Sunday, May 15, 2011

Loving my bed

I admit it, I’m a homebody.

In kindergarten our teacher asked all the kids to say what we were thankful for at Thanksgiving and sent that list home to all the parents.

Most kids named things such as: God, Mommy and Daddy, little sister and brothers. For me, it was “trees and my bed.” Though my mother likes to tease me about that, she always comes home from a trip and tells me she’s thankful for her bed. Though I was only 5, I guess I was no dummy.

There are two types of elite runners — those like me who like to live and train in the same place year-round, and those who are more like nomads. I have many runner-friends who never stay in one place more than a few months. The most popular running cities for elite runners are probably Flagstaff, Ariz. and Boulder, Colo. As altitude training started getting more popular, runners started living full-time in the higher elevations or going for month-long stints to reap the benefits of altitude training. Some runners can afford to rent an apartment, other crash on a friend’s couch. It’s a laid back lifestyle where you learn to go with the flow and live out a suitcase.

My coach and I used to kick around the idea of going to Tahoe or Flagstaff, Ariz. for some altitude training, but it has just never been feasible with work, marriage and now an active 2-year old. It does work for a lot of athletes, though. Many enjoy the time away from distractions. It’s also when you can completely focus on running and be around other runners with similar focus. American distance runner Ryan Hall, who was third in this year’s Boston Marathon, seems to be a great nomad. He and his wife Sara, also an elite runner, train part of the year in Flagstaff and do several months of sea-level training in Palo Alto near Stanford where they both attended college.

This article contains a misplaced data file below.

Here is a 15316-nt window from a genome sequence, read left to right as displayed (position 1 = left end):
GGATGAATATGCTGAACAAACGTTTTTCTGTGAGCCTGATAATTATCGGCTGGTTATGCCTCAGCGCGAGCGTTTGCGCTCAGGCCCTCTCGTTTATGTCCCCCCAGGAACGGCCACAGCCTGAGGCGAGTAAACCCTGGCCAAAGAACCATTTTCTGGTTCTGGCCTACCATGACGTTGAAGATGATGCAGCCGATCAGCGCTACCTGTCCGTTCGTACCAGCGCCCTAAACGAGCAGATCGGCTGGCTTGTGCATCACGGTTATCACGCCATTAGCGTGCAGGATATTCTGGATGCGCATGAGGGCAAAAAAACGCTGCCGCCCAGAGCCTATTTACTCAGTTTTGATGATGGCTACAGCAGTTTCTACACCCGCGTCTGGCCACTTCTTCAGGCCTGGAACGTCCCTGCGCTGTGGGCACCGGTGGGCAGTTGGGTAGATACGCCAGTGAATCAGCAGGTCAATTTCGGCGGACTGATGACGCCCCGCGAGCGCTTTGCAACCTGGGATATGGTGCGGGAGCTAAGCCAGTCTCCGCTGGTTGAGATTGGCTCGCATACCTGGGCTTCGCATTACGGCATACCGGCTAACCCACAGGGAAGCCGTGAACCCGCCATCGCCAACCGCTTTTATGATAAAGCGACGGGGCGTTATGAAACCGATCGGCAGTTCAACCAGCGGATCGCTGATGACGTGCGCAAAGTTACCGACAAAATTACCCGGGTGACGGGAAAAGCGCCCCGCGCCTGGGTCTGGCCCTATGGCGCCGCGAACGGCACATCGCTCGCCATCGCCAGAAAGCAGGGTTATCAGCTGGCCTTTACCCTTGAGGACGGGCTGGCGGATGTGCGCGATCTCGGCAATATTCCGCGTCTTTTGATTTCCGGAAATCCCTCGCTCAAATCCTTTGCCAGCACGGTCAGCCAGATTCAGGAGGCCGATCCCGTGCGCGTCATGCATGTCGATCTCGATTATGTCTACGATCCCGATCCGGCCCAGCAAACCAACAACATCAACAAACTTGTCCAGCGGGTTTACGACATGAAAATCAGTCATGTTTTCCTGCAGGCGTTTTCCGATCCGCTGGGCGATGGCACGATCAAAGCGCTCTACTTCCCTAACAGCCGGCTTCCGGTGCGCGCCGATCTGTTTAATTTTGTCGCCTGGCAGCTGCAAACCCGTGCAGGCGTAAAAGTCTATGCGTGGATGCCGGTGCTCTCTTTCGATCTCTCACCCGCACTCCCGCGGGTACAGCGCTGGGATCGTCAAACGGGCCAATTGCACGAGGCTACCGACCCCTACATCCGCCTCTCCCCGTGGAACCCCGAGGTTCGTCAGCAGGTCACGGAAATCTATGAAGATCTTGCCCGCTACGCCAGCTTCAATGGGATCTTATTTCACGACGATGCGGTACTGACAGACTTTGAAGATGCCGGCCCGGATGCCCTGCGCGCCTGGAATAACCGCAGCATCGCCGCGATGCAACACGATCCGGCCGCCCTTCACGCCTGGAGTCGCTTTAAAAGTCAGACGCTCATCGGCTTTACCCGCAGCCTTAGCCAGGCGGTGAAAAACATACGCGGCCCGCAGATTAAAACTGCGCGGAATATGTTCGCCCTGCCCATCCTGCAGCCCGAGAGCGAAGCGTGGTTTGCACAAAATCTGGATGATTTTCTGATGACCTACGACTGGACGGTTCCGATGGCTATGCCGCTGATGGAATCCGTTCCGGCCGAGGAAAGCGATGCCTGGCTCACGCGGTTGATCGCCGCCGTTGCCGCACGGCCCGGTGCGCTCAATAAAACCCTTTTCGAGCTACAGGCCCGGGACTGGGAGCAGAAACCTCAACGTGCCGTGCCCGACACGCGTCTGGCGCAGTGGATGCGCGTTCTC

From the time I arrived here, I’ve loved running in the Monterey Bay area. But sometimes I feel like training here can be a disadvantage because we almost always have perfect 50-60 degree running weather. Being a runner you do have to consider what the weather will be like at your main competition. I went to the Beijing Olympics with enough time to acclimate to the heat and humidity, but for the most part, I get more out of training in a familiar environment, having my family and coach close, and staying in a good routine.

Luckily for me, the Olympic marathon trials will be in Houston in late January.

Barring a freak heat wave or snow storm, the temperatures during the race should be between 45 and 60 degrees, which is great for a marathon. Monterey will be the perfect place to train for the race. And that’s good, because at the end of the day, I love my bed.

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